Highest Echelons Turn Out to Pay Respects, Mourn Sok An

A steady stream of high-ranking officials paid their respects on Thursday to Deputy Prime Minister Sok An, who passed away in Beijing on Wednesday at the age of 66, at his home in Phnom Penh amid preparations for a funeral expected to cost $750,000.

Sok An’s body arrived at 6 a.m. at Phnom Penh International Airport, where dozens of family members and senior CPP officials gathered on the tarmac, before being driven to his multistory mansion in the capital’s Daun Penh district.

cam photo funeral channa KHMER
Prime Minister Hun Sen, left, talks with Interior Minister Sar Kheng at yesterday’s funeral for Deputy Prime Minister Sok An, who died on Wednesday. (Siv Channa/The Cambodia Daily)

At about 9 a.m., the final touches to the funeral marquee were being made as officials including Hun Manith, Prime Minister Hun Sen’s son, sat outside eating breakfast.

By the afternoon, Mr. Hun Sen and just about every other member of the ruling party’s top brass were making their way into the house to pay their respects to the man who long served as the premier’s right-hand man.

A spokesman read a statement from King Norodom Sihamoni, lauding the role Sok An had played in modern Cambodia, including his contribution to “national unity” and “protecting democracy”—the same achievements that earned him the royally bestowed honorific of “Samdech,” or “Greatest,” earlier this week.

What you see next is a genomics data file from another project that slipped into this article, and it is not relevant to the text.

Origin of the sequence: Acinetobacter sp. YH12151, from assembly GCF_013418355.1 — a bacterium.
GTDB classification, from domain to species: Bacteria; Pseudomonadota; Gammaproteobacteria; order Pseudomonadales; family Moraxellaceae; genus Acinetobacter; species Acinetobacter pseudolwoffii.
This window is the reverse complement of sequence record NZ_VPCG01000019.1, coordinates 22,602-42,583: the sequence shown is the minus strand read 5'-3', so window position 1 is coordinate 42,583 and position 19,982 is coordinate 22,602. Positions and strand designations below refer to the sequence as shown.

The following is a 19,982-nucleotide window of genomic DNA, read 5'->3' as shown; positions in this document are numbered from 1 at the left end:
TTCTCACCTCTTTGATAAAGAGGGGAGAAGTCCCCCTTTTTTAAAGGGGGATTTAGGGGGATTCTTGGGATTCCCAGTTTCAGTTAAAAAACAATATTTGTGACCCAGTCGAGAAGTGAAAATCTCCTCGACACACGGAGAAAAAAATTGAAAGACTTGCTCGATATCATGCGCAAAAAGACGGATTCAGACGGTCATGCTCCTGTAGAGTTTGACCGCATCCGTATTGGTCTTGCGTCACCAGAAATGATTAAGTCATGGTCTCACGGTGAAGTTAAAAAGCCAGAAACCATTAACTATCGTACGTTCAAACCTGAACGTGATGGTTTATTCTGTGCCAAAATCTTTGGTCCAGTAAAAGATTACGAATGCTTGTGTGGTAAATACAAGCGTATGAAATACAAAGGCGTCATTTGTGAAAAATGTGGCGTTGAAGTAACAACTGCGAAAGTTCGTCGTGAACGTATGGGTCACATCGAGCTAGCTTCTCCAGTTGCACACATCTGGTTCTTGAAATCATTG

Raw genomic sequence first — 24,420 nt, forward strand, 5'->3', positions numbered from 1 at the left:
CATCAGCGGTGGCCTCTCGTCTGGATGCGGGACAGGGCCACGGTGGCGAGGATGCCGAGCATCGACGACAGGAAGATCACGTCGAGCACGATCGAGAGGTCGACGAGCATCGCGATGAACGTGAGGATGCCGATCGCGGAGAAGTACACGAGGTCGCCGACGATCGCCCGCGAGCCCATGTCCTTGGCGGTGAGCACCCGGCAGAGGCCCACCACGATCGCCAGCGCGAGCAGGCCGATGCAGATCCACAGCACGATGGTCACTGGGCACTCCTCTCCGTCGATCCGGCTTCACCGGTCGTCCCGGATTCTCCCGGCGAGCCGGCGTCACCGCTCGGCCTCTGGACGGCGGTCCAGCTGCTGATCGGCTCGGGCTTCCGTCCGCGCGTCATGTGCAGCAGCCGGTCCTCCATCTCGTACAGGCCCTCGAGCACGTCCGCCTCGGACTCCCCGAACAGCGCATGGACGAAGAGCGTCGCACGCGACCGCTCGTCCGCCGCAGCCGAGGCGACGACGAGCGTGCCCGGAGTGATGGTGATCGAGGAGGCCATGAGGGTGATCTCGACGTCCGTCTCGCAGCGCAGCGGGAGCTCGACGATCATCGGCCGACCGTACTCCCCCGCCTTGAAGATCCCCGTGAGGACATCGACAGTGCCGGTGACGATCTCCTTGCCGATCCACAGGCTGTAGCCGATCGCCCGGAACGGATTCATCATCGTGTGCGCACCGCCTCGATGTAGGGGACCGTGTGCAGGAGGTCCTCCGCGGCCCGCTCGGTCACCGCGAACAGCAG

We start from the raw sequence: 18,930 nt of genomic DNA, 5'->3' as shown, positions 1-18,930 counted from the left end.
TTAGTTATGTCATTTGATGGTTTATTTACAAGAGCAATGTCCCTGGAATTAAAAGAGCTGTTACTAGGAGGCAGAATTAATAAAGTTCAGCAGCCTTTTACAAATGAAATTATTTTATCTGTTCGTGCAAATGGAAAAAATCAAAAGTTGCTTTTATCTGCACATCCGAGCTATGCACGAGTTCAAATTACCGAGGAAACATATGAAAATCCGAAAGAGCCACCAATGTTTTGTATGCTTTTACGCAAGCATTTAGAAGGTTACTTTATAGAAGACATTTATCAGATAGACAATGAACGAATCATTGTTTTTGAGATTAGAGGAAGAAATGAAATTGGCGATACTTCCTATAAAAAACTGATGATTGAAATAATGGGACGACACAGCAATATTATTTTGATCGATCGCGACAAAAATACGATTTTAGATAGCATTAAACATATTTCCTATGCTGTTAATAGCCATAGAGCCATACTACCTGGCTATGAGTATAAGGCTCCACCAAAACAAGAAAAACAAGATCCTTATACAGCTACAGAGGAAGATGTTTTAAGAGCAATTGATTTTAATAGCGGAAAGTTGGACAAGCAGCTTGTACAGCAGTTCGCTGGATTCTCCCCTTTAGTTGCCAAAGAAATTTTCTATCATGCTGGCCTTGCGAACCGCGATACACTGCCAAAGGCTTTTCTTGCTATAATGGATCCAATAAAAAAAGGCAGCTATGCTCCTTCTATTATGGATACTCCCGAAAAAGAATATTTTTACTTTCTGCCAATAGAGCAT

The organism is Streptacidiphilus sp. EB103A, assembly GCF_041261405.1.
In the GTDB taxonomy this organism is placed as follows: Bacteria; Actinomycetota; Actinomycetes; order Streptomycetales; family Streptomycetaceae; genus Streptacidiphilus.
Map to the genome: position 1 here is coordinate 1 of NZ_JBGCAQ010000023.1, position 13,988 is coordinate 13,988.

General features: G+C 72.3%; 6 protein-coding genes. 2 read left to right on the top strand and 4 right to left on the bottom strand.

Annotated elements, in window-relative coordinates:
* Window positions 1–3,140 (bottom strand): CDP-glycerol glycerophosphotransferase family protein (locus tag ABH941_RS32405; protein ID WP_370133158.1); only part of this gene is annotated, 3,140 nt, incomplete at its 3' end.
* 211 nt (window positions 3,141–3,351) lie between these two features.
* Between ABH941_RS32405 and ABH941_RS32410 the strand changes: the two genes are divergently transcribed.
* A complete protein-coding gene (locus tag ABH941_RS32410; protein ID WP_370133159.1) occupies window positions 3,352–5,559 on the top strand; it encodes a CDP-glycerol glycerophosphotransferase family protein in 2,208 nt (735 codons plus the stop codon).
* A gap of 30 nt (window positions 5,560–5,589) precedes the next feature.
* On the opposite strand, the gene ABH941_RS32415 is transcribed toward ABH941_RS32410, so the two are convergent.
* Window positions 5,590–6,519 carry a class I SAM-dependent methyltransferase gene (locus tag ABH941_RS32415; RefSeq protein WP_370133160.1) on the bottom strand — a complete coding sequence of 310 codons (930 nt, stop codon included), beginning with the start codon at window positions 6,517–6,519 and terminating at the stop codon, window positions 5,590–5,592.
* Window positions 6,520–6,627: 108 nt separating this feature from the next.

Speaking outside the house, Sun Kunthor, a minister attached to the prime minister, spoke of his admiration for Sok An, who was often likened to a many-armed Hindu god for having his hands in so many state institutions.

“I participated in many jobs with him and I am grieving his death because we cannot see him anymore, because he left us forever,” he said.

The funeral will continue until Sunday morning, when a grand procession will take Sok An’s body to nearby Wat Botum, where he will be cremated.

CPP spokesman Sok Eysan estimated the cost of the funeral at about $750,000, using money from state coffers.

“We are not able to estimate exactly how much money will be spent for the four-day funeral ceremony, but the government gave us the right for the Finance Ministry to keep 3 billion riel in a bank for urgent use during the funeral ceremony,” he said.

Along with many expressions of mourning and gratitude, news of the hefty sum set aside for Sok An’s funeral touched a nerve for many on Facebook, who said that the deputy prime minister and his family had made enough money during his time in office to cover the costs without dipping into state funds.

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